Sand and bags are available from many local hardware and building supply stores. Sand and bags are made available to the public by the County and many Cities during periods of extreme flooding conditions. Residents are urged not to wait for sand and bags from the County as timing of availability is uncertain. Click
here for more information.
How do I place sandbags?
Sandbags are best when half filled with sand. The filled bags should offset other bags. See the following brochure for more information: Fight Flooding at Home.
How do I prevent erosion of creek banks on my property?
Certain methods of bank stabilization can help to slow erosion during periods of high flows. These include planting fast growing native vegetation, the addition of tree revetments, geotextiles, and other bio-technical strategies discussed in the County's publication, "Santa Barbara County Creek Care Guide".
What can I do if the creek bank on my property is already eroding?
In general, creek banks are usually located on private property and bank erosion is a natural process. To help stop erosion, property owners can try to establish fast growing native vegetation. In some extreme instances, a hardened treatment such as a wall or rock slope protection may be sought, although these applications can be expensive. Also, permits from the State Fish and Game Department, as well as the City or County may be needed. In these extreme cases, professional engineering assistance is recommended from a local civil engineer. The County is not responsible for any erosion that occurs on private property and therefore not responsible for repairs of any such erosion.
If a tree falls on my property who will remove it?
Frequently, the County will remove trees that have fallen in a creek channel, typically in urban areas and that have a potential to cause flooding problems. Many trees fall before, during, and after storm events. However, only trees that are determined to be a potential flood threat and under County jurisdiction will be considered for removal by the County.
If a tree falls near a creek, or falls from a creek onto my property, will the County remove it?
The County is not responsible for removing fallen trees located on private property. Most trees are located on private property and are therefore considered private property. To determine the owner of a fallen tree you can contact the County Surveyor's Office to view available maps.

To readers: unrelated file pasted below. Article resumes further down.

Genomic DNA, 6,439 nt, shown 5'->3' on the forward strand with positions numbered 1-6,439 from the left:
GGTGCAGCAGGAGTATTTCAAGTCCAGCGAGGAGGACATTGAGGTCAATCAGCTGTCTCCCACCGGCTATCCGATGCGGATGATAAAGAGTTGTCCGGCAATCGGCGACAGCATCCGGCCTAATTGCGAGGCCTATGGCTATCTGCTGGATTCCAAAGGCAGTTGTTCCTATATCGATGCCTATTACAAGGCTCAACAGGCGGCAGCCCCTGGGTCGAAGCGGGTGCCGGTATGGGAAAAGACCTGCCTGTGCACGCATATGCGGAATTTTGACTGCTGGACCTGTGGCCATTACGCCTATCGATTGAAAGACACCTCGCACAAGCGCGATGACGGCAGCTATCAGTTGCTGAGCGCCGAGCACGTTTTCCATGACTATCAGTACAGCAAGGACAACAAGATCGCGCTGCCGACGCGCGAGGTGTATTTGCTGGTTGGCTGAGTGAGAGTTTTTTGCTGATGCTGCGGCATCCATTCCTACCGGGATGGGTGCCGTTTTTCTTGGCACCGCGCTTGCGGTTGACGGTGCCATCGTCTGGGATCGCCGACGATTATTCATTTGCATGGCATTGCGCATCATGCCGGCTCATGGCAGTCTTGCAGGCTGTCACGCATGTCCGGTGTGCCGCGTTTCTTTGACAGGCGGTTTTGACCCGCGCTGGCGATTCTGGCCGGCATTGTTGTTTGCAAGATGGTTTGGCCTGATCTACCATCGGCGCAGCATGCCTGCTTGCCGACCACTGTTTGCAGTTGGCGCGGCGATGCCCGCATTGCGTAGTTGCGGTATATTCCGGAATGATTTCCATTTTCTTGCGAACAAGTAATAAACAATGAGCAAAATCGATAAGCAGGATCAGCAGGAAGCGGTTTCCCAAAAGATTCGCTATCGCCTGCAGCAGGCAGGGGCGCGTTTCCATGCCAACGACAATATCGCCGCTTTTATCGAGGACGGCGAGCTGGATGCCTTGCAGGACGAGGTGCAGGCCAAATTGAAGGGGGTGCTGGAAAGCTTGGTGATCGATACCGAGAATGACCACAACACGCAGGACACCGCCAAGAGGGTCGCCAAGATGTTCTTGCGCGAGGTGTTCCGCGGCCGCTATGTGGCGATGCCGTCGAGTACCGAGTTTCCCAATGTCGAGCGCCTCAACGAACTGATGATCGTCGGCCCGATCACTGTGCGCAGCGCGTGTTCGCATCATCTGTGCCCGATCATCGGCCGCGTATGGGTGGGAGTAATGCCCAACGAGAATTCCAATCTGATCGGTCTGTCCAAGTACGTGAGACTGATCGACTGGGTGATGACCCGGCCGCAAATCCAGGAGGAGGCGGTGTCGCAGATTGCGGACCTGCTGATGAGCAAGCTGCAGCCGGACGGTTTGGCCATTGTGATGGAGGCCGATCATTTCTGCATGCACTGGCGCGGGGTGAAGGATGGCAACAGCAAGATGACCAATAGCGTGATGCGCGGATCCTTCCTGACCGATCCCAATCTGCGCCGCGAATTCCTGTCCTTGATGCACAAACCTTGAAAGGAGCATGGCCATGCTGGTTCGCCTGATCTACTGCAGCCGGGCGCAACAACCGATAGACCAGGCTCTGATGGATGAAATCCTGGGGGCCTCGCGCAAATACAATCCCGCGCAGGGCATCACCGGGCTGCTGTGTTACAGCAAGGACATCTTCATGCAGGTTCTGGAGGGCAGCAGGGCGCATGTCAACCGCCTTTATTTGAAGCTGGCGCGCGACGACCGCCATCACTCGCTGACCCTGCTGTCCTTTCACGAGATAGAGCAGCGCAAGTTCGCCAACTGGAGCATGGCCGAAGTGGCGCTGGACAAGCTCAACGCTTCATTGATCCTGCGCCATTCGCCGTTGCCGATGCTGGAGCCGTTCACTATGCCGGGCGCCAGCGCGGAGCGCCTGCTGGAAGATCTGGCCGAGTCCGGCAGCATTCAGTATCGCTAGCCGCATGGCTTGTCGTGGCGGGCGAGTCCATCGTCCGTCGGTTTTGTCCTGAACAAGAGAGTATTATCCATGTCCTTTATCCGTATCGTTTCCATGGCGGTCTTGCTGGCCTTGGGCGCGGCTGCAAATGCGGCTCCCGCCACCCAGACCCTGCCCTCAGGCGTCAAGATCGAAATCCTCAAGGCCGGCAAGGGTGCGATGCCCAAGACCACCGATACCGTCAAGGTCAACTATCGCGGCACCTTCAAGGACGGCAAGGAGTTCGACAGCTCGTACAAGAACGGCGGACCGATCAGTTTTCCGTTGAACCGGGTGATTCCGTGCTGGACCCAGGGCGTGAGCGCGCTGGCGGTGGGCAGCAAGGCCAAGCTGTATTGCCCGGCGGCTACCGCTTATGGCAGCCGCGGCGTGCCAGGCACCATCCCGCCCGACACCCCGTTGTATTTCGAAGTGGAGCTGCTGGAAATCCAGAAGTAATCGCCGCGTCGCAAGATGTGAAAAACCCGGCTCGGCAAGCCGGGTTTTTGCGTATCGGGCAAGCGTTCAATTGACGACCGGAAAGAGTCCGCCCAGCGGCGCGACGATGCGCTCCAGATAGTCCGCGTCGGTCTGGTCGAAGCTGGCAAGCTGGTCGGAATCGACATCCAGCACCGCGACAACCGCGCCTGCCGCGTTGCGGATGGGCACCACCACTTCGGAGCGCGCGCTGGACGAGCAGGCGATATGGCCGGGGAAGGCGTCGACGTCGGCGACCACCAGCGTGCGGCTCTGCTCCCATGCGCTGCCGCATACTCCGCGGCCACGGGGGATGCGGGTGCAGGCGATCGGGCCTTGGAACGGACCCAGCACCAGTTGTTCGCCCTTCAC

If the County has an easement does that make a difference?
In general, no. Easements do not transfer property ownership. In general, an easement grants specific rights, for example, access, or the right to remove material from the channel.
Will my insurance cover the cost of tree removal?
You should contact your insurance agent for coverage information.
Do I need flood insurance?
You may need flood insurance if you are located in a flood-prone area. Nine out of every ten disasters in California involves flooding. In the life of a 30-year mortgage, a home located in a special flood hazard area has a 1% chance of being destroyed by fire, but a 26% chance of being destroyed by a flood. That is, such a home is 26 times as likely to be destroyed by flooding than by fire.
In 1979, Santa Barbara County became a participating community in the National Flood Insurance Program (NFIP) and federal flood insurance became available to residents of the county. Without federal flood insurance, recovery from flood damage to your home is usually unavailable due to the increased risk to private insurance companies. As a condition of NFIP, the Santa Barbara County Flood Control and Water Conservation District adopted Floodplain Management Ordinances that meet, and in some instances exceed, the Federal requirements for development in flood-prone areas. Federal law requires lending institutions to secure home loans with flood insurance for those homes located within special flood hazard areas. Subsequently, these lending institutions pass the requirement for flood insurance onto the homebuyer.
Flood insurance requirements can also be triggered by refinancing a loan on flood-prone property. In most cases, you are notified by your lending institution that your home or the property is located within a special flood hazard area. At that time, you may need to obtain flood insurance or the lender can "force place" insurance on your loan (usually at the highest premium for maximum coverage).
In most cases, the Flood Control District can inform you of whether or not your property is required to carry flood insurance for a fee of $40. District staff utilizes FEMA's Digital Flood Insurance Rate Maps (DFIRM) to make this determination. Flood Maps are available for inspection at the Flood Control and Water Conservation District Office located at the Naomi Schwartz Building, 130 E. Victoria Street, Suite 200, in downtown Santa Barbara. This information is also available from other (third party) sources.